Securing small business loans in a melting economy

June 6, 2008: 5:03 PM ET

The scoop on financing a chain of Dairy Queens

Sid, Atlanta
My partner and I have owned more than 10 Dairy Queens over the past 20 years. We've never lost any locations. Each is incorporated separately. We've been trying to capture another location in Alabama. They're asking $625,000 and we're ready to put 20 to 25 percent down. It seems hard to get a loan these days. Is it because the market is falling? Do you think we might face a problem securing the loan?

By Shara Rutberg, Fortune Small Business Contributor
Dear Sid: Ten Dairy Queens! Not only is that a lot of Blizzards and banana splits, it's a lot of experience that should help you you apply for a loan. Over the past two decades, you've "likely gained tremendous experience in the franchise business," says Alfred Luhr III, senior vice president, business banking at Buffalo-based M & T Bank. "That experience should be put to use when applying for a new loan. Prepare an updated financial plan that shows projected revenues, expenditures and cash flows, as well as year-over-year same-store sales statistics, location analysis, management structure and background, franchise contracts, etc. The better prepared the borrower, and the better the communication between borrower and banker, the easier the decision for the bank."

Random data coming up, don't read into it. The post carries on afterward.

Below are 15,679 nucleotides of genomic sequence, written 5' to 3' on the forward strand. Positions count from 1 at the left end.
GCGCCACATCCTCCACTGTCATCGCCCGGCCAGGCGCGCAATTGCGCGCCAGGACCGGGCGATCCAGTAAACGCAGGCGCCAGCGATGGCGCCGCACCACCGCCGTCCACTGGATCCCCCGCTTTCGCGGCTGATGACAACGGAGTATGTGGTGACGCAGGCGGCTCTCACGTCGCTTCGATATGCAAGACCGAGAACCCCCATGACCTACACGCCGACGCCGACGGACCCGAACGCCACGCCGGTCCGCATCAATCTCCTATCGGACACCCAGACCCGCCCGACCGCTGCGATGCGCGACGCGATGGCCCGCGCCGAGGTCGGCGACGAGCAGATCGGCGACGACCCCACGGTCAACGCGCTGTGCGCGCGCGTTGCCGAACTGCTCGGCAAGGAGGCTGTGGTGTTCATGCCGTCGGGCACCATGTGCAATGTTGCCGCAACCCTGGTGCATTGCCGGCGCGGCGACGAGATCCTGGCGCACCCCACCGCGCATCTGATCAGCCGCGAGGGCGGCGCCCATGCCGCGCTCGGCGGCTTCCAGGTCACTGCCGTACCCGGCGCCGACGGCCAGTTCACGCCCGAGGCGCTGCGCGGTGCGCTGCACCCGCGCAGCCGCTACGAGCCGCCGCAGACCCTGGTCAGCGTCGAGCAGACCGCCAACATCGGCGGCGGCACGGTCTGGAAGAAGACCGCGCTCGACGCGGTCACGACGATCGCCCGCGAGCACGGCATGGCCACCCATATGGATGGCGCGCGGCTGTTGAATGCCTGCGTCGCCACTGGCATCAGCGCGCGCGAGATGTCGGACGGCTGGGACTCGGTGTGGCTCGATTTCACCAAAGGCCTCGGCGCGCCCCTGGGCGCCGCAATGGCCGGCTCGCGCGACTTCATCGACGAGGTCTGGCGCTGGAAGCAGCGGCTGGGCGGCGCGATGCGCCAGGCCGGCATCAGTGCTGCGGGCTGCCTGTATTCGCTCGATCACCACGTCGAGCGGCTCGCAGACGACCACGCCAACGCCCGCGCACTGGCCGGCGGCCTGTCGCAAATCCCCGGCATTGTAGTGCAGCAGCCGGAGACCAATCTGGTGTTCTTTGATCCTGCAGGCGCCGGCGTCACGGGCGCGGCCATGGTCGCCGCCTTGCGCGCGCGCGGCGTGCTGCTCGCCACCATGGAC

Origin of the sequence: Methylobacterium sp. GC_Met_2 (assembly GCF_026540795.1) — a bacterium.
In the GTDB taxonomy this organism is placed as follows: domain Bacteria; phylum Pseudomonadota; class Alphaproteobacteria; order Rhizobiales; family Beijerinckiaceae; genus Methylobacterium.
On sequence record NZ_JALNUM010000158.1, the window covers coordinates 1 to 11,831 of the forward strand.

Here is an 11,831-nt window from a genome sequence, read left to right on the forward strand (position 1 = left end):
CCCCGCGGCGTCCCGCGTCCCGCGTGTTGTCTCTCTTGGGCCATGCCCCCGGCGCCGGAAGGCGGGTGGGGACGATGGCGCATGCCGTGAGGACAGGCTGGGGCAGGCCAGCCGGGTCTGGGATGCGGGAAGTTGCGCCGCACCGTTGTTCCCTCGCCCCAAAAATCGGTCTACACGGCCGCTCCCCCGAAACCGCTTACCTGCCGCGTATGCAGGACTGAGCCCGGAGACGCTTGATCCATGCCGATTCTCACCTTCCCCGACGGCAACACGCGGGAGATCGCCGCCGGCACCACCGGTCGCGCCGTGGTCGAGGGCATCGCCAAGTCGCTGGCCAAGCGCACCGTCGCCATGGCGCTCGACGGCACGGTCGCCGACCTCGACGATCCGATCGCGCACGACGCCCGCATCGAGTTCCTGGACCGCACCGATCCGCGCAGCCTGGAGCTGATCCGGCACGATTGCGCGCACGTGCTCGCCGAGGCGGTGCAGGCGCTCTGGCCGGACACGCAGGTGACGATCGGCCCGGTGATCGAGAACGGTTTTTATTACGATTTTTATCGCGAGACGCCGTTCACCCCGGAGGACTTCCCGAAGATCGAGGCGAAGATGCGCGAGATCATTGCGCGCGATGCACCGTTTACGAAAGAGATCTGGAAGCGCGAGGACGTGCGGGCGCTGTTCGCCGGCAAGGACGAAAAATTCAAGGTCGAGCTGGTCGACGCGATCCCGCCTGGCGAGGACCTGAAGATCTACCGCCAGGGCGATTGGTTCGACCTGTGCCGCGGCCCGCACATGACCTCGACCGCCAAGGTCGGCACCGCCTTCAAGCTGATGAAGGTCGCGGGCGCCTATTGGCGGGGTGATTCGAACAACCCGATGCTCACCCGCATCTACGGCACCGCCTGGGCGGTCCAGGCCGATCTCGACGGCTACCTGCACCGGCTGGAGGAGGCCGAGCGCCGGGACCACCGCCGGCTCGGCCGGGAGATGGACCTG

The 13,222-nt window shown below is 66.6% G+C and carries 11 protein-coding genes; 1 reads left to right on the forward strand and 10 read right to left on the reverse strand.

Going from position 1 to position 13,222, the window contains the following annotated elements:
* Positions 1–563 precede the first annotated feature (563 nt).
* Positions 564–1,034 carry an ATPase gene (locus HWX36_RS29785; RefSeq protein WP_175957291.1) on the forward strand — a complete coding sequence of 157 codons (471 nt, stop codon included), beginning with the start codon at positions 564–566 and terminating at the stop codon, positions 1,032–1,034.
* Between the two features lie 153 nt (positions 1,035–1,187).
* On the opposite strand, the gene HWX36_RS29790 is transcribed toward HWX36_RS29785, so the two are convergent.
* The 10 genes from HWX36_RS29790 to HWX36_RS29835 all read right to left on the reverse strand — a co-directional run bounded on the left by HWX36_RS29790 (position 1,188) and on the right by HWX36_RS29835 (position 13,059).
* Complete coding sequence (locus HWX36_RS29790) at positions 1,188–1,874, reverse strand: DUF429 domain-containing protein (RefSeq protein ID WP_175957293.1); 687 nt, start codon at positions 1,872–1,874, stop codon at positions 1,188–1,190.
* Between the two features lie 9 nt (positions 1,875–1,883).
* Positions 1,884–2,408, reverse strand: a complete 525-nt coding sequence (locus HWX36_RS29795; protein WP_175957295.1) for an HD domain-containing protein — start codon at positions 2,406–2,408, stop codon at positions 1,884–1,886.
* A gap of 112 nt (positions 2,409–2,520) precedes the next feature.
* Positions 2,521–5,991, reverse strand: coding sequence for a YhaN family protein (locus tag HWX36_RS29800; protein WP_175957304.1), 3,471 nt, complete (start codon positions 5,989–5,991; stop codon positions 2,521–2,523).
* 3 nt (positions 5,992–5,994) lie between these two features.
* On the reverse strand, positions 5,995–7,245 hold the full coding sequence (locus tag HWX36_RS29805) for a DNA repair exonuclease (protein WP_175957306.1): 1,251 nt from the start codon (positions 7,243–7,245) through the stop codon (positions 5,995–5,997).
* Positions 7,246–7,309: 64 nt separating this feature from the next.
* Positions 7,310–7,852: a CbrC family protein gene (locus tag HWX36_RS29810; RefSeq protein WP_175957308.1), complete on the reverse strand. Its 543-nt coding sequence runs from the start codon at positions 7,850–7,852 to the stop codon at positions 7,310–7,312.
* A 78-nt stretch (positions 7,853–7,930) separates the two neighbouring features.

A more positive flavor within the ice cream business might have more of an impact on your potential to get a loan than the overall economic climate that seems to be melting profits across the country. "Keep in mind that your business's ability to borrow in this economy will depend on how the downturn is affecting your particular business and perhaps your industry more broadly," says Jim Cole, a spokesman for San Francisco-based Bank of the West. Consider working with a bank that understands your business and has experience lending in your industry.

You can still get a loan, agree Cole and Luhr, but you just might have to work harder for it. "Your best bet is to develop a strong, deep relationship with a conservative, well-capitalized bank that is focused on serving businesses in your community," says Luhr. "Banks today are even more interested in your deposits than in your loans, so consider moving as much of your banking business as possible – both commercial and personal – to that bank that provides you with credit. With that kind of relationship, your bank is far more likely to give you the help you need when you need it most."

In today's economy, some lenders may prefer to lend via the Small Business Administration's 7(a) program that shares some of the credit risk with the lender. Another advantage to SBA financing is that they often come with "a longer term, which means lower payments. Lower payments enable you to retain more working capital to grow your business," says Cole.

Give us your advice: Check out recent "Ask & Answer" questions.

Related links:

Tips for a successful loan application

Calculating the risk of a franchise investment

New franchise rule: More disclosure, same high risks

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